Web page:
For Christmas last year, I received a 10 pack of flashlights. I don’t know who looks at a 10 pack of flashlights and thinks its the perfect gift for anyone other than a Boy Scout leader, but that’s what I got. I’m not a Boy Scout leader.

So we have these flashlights and I keep them in a drawer for flashlights and animal leases (because I also have several of those…because we have several animals). After a few recent weeks with power outage issues, these flashlights were dispersed throughout the house. During one of the last outages, I went to the flashlight drawer to grab one and they were all gone.

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Kids and Clutter

Stuff is about so much more than the physical objects that create our clutter. The condition of my spaces correlates to the condition of my mood. This can also be true for kids and I believe there are important principles that we can teach our children about their relationship with the things they own.

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Selfish Empty Space

It’s easier to declutter a space than it is to maintain it. Once you have a space cleared off, it feels so good, but unless daily habits have been changed there’s reasonable chance that the empty space will become a catch all once again. When you feel like you’re in the constant cycle of clutter, declutter, and reclutter, only self-awareness will bring relief to the frustrations that arise from repeating the cycle. So while it may be doable to declutter and organize a whole room or even an entire house, committing to maintain it is a lofty goal. Decluttering is a slow process. True decluttering is essentially reversing life long habits that we all have because we live in a world that pushes and tempts us to over consume.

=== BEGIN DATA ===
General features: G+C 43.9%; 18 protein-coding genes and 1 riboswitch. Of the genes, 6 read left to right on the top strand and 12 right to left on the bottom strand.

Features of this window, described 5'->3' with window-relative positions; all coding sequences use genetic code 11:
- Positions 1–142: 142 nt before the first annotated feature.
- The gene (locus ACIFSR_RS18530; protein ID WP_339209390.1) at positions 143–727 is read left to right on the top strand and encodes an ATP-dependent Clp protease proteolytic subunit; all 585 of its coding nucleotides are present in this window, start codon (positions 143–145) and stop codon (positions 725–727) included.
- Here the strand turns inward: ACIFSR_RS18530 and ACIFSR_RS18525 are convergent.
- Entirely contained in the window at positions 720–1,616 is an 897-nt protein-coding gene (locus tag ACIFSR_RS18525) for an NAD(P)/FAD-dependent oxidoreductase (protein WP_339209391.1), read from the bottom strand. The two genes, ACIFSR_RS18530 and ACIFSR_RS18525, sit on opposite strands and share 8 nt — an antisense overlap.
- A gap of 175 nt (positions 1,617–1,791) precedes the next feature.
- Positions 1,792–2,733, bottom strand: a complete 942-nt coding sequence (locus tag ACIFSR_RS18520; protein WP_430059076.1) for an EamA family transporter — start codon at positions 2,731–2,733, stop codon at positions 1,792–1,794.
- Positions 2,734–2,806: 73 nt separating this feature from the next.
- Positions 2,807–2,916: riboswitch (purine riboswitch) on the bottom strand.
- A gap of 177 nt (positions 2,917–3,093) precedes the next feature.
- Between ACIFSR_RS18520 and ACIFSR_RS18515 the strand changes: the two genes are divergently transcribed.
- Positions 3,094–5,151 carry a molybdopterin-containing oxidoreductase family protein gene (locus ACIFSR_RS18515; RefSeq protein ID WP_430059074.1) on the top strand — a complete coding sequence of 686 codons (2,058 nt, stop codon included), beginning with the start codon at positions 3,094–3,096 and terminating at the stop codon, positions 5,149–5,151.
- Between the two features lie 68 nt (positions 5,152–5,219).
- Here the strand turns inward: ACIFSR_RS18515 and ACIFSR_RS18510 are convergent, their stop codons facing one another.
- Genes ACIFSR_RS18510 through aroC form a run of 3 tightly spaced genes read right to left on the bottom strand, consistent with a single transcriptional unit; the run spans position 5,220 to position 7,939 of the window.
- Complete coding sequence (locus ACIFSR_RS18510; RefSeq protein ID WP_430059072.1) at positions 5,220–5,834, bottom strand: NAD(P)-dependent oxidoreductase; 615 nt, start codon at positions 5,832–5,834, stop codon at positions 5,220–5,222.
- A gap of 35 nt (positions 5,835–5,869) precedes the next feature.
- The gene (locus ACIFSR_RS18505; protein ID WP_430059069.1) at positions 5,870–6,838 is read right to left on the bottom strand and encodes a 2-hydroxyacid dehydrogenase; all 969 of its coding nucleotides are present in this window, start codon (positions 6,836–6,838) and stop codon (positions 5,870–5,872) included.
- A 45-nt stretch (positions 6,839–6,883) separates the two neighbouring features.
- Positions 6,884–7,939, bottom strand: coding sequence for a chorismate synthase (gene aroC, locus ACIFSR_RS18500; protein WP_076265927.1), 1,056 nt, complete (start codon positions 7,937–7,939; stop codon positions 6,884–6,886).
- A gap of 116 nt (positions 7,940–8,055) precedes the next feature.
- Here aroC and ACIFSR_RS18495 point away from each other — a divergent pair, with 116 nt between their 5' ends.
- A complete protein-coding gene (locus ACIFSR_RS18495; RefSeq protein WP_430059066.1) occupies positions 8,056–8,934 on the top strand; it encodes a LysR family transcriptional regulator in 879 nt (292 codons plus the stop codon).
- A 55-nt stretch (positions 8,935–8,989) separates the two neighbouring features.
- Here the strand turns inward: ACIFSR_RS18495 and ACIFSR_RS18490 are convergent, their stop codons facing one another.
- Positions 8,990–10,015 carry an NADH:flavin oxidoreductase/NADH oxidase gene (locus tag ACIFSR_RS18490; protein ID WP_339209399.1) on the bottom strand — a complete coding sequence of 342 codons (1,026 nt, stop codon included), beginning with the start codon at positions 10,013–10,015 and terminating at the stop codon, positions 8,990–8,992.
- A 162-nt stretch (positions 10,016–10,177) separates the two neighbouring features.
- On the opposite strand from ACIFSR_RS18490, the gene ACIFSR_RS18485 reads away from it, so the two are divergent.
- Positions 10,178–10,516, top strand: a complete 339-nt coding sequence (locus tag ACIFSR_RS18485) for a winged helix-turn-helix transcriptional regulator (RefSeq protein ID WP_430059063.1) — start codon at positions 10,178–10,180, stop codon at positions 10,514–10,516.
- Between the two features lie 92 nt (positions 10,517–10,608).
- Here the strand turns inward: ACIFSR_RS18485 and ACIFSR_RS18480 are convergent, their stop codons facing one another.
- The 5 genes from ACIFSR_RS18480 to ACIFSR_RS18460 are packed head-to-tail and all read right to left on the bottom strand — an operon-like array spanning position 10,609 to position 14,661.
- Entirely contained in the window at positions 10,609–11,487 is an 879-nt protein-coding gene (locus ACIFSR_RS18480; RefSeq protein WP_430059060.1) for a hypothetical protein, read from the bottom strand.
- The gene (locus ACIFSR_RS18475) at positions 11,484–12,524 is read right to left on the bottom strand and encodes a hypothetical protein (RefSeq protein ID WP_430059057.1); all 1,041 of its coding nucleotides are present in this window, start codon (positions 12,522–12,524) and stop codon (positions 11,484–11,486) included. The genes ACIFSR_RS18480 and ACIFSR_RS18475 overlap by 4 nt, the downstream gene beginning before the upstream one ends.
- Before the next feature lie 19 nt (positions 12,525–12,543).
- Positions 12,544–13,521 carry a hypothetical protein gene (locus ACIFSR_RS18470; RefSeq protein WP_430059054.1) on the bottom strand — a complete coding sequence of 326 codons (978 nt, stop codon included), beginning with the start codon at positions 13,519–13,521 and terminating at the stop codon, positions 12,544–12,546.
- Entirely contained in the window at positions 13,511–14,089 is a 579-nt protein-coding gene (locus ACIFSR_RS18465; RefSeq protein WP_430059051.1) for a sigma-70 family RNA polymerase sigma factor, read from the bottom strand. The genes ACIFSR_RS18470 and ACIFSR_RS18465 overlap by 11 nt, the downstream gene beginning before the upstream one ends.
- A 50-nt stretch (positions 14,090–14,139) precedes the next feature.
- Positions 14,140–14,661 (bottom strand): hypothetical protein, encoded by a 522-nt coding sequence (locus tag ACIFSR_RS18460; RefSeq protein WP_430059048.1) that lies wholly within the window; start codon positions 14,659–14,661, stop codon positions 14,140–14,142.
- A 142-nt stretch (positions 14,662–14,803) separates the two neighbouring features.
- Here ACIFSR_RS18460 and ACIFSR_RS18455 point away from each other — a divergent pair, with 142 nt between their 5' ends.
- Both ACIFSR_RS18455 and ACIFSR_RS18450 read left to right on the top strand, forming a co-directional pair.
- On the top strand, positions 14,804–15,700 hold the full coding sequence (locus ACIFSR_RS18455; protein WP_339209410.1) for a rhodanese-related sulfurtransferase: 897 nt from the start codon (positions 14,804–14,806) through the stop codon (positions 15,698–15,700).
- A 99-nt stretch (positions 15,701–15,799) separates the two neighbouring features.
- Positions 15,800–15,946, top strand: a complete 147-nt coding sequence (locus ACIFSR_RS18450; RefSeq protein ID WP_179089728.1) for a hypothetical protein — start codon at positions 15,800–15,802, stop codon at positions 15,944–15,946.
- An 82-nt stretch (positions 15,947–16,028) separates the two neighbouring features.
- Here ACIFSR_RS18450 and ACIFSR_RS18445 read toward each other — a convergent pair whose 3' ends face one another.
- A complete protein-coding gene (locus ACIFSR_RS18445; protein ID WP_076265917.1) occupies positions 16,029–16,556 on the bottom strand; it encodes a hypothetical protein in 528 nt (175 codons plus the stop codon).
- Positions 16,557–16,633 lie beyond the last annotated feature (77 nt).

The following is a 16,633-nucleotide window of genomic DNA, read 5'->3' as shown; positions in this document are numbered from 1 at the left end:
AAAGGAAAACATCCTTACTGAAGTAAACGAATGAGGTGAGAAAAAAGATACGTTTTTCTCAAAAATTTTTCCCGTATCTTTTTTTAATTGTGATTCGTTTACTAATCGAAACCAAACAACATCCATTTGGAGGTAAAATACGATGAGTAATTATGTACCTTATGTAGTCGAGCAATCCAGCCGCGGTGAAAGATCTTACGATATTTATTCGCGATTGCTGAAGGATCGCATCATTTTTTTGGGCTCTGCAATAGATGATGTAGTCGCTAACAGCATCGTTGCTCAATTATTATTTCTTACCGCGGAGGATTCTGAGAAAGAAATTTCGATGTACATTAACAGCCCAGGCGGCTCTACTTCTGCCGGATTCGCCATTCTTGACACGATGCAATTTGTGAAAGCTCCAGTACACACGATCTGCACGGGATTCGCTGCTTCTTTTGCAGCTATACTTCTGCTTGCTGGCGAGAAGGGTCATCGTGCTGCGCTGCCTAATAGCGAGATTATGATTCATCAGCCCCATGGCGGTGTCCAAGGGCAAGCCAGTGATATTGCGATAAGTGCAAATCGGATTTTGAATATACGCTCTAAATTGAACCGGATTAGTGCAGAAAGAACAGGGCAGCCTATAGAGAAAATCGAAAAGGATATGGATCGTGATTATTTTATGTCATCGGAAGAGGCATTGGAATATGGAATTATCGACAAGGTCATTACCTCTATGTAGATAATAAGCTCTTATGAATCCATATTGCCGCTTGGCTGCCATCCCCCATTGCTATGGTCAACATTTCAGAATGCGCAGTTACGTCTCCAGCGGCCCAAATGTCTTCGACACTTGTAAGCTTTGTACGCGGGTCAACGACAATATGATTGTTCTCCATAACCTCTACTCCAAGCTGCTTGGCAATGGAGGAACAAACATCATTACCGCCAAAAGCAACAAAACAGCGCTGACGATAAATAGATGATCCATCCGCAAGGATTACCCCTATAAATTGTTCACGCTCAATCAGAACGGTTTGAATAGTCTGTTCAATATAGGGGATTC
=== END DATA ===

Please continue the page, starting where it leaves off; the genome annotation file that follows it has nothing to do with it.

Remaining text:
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Shopping and Self Worth

I’ve ruminated on thoughts for some time to find the connection between emotional shopping and self worth. I think the two connect, if not in the moment, certainly in the aftermath of what emotional shopping leaves behind – clutter.

We may shop because we are sad, lonely, offended, stressed, worn out or a number of other emotions we need to escape from, and in the moment the thought of having that new thing sounds refreshing or finding that great deal is exciting, but when we get home the thing we bought loses it’s newness and becomes one more thing to find a place for. Collectively these purchases become clutter, which plays on our self worth. “How did I let it get this far? Why can’t I clean up enough or keep up with the laundry? Why is my house always a mess? Look at all of the money I wasted. What will people think of me if they see how bad it is?”

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4 Four Letter Words

As we near the end of another semester in our declutter small group, I’ve been thinking about simple nuggets of wisdom from everything the ladies and I have discussed over the past 8-10 weeks. Because my approach to decluttering is to break it down to small, simple step, I’ve come up with 4 Four Letter Words to simplify some of the key points in my daily attempts to live life less cluttered.

Time. Work. Plan. Find.